Dark Matter and Irish Times

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One of my biggest regrets about my visit to Victoria BC was not doing a pub crawl between the British, Scottish and Irish pubs downtown. However, being determined to die with little or no regrets in life, I endeavor to go forth with this worthy cause one way or another. It’s important to have goals, after all. Therefore, even with all the whirlwind of activity involving family gatherings, sightseeing and visits to local hot spots, I was able to fit in a few stops at various watering holes.

During a wander downtown, I suddenly stopped in my tracks. An Irish pub sat just to the right of the Scottish pub, which sat next to the British pub. Seeing them all lined up in a row like that, all just a stagger away from each other…well, that just put a smile on my face and made my eyes go all sparkly! Lovers of good beer, you know what I’m talking about! Unfortunately, I had dinner reservations soon, plus some freshening up to do beforehand (I am a girl, after all), so I could only pick one pub this time. My boyfriend, being Irish, recommended we try the Irish Times pub first, of course.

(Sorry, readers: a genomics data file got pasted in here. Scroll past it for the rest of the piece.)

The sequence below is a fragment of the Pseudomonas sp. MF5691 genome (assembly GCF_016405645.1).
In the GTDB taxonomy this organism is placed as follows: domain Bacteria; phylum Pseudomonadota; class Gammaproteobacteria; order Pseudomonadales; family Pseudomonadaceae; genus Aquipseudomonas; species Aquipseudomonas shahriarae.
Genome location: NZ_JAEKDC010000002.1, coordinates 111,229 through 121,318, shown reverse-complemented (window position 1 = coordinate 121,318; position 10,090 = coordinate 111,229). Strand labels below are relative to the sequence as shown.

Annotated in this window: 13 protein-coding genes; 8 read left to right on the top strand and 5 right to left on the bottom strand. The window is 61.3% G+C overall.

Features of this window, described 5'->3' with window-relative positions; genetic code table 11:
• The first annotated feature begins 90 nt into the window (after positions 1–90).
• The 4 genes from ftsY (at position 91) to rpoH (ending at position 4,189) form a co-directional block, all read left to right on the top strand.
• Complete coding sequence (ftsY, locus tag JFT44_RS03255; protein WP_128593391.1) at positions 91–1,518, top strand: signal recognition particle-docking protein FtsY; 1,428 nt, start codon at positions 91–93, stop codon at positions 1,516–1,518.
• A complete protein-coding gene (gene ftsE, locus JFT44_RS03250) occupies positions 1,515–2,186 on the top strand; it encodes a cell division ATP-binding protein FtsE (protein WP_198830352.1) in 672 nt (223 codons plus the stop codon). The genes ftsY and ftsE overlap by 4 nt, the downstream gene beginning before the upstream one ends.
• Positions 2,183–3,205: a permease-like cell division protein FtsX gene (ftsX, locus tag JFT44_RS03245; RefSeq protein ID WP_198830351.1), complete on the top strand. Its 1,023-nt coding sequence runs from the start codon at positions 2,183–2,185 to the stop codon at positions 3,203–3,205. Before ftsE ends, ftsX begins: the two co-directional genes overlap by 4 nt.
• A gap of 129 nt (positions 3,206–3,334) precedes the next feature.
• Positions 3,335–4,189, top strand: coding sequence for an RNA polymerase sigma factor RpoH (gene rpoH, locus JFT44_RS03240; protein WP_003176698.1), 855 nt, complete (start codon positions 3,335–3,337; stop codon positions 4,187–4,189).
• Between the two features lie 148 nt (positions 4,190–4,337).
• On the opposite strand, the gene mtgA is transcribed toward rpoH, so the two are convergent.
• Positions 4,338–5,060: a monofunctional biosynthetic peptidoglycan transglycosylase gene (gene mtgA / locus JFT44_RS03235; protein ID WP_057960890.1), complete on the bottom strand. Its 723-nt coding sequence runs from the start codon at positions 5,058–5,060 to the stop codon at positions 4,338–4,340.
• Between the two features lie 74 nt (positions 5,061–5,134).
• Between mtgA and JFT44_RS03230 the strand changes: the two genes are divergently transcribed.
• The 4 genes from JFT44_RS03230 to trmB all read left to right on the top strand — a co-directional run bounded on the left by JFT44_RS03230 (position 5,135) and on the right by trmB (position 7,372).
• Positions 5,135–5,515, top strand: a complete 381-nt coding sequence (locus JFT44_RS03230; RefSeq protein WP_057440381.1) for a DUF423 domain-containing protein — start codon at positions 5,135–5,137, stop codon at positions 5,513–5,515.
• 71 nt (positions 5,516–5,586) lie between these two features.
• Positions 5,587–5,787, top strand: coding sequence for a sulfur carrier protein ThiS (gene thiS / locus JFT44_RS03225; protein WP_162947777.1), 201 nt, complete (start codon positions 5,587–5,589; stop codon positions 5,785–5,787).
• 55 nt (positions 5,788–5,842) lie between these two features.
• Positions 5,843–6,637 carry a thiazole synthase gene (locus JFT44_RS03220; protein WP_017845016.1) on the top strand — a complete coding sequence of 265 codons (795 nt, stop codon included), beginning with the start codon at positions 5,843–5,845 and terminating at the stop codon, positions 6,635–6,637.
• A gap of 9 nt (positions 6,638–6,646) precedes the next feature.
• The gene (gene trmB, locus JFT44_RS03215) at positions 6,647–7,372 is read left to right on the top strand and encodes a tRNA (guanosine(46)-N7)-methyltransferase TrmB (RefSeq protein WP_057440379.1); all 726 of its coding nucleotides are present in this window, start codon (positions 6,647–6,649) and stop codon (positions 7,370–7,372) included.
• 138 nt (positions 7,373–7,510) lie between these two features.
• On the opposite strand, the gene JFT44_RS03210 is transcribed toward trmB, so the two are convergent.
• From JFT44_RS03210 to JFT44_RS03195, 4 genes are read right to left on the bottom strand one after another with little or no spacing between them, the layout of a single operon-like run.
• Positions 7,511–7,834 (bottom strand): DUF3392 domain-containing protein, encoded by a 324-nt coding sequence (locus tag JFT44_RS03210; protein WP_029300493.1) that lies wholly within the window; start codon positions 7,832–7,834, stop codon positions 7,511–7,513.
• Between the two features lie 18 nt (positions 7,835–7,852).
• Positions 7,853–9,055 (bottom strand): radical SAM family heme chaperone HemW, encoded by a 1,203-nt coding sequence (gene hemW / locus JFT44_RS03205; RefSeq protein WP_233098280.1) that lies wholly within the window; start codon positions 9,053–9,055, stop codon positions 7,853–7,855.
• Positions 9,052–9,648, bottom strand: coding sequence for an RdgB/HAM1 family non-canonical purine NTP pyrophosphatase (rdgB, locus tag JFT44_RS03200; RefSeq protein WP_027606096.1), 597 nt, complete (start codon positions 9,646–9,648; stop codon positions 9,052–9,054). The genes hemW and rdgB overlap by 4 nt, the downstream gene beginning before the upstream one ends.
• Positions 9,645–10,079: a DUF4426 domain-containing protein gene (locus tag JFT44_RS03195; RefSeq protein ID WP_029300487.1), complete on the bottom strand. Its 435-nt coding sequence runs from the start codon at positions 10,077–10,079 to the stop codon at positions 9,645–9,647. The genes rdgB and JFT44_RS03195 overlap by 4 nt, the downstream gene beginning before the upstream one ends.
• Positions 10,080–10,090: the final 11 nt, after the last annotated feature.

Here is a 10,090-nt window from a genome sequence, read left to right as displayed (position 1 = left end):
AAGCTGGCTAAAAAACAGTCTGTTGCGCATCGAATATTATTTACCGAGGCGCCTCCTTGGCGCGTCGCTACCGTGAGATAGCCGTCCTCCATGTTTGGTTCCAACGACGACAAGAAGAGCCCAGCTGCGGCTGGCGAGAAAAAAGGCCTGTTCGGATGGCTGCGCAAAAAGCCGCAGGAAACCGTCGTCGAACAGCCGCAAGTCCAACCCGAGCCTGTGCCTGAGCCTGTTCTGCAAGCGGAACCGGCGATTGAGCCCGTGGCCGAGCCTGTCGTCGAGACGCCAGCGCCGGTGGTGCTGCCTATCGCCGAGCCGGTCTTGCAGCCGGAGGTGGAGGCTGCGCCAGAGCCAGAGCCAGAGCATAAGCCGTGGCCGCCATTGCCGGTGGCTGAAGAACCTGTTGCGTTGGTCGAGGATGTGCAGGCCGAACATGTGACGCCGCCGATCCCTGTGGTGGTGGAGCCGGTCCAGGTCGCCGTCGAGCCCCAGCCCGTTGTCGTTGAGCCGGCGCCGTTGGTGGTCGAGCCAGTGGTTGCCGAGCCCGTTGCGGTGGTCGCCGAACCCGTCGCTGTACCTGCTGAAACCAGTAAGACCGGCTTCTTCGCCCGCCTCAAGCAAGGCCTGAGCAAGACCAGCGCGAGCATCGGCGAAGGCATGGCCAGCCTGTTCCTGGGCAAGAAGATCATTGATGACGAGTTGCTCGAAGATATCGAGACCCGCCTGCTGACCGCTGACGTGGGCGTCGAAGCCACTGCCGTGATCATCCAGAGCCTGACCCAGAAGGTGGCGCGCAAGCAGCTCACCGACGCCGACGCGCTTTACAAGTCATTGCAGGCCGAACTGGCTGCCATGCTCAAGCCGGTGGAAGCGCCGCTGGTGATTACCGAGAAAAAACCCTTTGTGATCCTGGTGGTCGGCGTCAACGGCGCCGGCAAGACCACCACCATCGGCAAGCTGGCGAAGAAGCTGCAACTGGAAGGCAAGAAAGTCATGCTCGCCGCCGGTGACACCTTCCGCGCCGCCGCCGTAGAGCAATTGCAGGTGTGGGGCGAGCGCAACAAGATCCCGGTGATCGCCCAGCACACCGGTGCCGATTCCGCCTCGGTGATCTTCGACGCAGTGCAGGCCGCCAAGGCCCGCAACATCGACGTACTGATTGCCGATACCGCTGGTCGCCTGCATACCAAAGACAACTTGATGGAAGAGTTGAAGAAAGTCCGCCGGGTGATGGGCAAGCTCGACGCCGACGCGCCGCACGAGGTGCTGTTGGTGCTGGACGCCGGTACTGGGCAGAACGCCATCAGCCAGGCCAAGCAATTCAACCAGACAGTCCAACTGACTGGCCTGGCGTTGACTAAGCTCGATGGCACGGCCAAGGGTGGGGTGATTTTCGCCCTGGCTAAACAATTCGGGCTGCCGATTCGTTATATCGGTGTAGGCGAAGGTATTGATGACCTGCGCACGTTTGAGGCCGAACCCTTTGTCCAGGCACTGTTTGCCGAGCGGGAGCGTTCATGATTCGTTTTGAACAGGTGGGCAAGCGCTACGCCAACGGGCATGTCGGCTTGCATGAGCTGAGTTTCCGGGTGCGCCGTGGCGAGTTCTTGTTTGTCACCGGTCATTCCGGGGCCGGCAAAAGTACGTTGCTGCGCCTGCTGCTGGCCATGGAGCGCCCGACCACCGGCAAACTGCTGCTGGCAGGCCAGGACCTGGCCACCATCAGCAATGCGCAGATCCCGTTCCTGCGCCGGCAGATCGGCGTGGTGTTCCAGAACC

Irish Times

Unlike many Irish pubs I’ve been to in the U.S., the Irish Times pub doesn’t have the charmingly rustic feel of old neighborhood pubs in Dublin. High cream-colored ceilings, dark wood arches, crimson walls, gold etching and immense windows made this possibly the most stylish Irish pub I’ve ever tarried in. Still, they tried to make it feel less “uppity” with prominent displays of random, antique pub accessories, growlers and small kegs.


But enough about the ambience – let’s get to the beers! The Irish Times boasts an impressive array of domestic and imported beers (the picture only shows one section of the bar). As a bonus (and my boyfriend certainly thought it was), they get served to you by ladies with small kilts and big smiles. Looking around at the happy crowd around me, I’d say many would agree that this is a fine way to spend a gray, cold wintery afternoon.